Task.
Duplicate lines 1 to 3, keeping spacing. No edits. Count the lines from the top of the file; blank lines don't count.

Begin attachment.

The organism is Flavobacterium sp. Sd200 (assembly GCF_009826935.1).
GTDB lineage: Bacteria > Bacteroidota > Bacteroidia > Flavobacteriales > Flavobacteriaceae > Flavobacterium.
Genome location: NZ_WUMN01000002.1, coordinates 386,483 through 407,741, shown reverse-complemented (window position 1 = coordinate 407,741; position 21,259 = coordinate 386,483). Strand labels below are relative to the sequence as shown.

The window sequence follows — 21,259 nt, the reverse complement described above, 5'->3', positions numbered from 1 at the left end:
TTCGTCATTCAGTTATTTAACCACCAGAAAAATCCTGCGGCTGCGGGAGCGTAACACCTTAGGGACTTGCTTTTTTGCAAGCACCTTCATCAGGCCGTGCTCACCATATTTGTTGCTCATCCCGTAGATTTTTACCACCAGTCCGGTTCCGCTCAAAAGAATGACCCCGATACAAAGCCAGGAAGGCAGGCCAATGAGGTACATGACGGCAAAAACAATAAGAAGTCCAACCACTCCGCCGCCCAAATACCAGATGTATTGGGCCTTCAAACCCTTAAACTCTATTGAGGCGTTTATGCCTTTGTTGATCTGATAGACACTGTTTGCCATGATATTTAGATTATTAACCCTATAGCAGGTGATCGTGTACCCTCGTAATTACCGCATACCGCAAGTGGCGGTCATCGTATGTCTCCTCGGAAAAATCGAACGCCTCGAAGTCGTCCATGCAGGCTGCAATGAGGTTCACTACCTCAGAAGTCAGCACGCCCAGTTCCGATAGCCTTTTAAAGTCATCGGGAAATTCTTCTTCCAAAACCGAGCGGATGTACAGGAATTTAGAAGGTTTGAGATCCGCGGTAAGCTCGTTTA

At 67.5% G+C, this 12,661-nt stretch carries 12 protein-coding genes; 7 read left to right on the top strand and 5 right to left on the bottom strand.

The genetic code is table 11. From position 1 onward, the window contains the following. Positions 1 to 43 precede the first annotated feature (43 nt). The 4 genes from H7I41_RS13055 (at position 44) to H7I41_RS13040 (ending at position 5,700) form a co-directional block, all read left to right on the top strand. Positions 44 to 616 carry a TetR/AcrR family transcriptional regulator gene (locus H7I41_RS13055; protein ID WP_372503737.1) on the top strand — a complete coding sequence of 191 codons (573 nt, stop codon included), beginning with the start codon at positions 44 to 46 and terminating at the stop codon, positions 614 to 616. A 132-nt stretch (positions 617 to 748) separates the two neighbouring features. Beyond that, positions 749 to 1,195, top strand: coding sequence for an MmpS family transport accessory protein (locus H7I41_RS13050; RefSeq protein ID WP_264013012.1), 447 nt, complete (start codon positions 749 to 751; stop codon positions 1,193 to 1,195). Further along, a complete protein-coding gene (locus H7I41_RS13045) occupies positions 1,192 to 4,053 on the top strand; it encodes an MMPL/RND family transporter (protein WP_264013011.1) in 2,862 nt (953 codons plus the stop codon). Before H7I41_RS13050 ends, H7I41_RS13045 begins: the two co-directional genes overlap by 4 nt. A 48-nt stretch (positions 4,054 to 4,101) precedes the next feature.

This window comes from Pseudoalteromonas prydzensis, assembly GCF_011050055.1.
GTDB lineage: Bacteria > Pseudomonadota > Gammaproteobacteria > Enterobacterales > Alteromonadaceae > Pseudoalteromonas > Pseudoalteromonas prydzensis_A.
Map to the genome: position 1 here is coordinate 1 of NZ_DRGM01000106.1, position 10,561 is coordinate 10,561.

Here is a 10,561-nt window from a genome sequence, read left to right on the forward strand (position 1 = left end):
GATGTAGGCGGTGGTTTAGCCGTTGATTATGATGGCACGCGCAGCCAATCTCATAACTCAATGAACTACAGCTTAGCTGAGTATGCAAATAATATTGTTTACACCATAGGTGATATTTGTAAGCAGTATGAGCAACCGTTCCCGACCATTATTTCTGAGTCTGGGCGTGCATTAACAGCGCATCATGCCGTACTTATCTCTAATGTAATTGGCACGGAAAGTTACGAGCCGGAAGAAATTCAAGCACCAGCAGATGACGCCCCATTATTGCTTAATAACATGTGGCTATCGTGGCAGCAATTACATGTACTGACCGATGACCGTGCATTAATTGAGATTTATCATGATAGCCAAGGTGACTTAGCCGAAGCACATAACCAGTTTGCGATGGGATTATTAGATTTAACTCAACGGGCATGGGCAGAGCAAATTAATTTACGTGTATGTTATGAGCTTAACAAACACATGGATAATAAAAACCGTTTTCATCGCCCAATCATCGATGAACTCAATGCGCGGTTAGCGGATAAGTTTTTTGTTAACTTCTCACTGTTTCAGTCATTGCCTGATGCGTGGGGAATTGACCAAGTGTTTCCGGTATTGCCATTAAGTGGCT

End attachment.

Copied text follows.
The organism is Flavobacterium sp. Sd200 (assembly GCF_009826935.1).
GTDB lineage: Bacteria > Bacteroidota > Bacteroidia > Flavobacteriales > Flavobacteriaceae > Flavobacterium.
Genome location: NZ_WUMN01000002.1, coordinates 386,483 through 407,741, shown reverse-complemented (window position 1 = coordinate 407,741; position 21,259 = coordinate 386,483). Strand labels below are relative to the sequence as shown.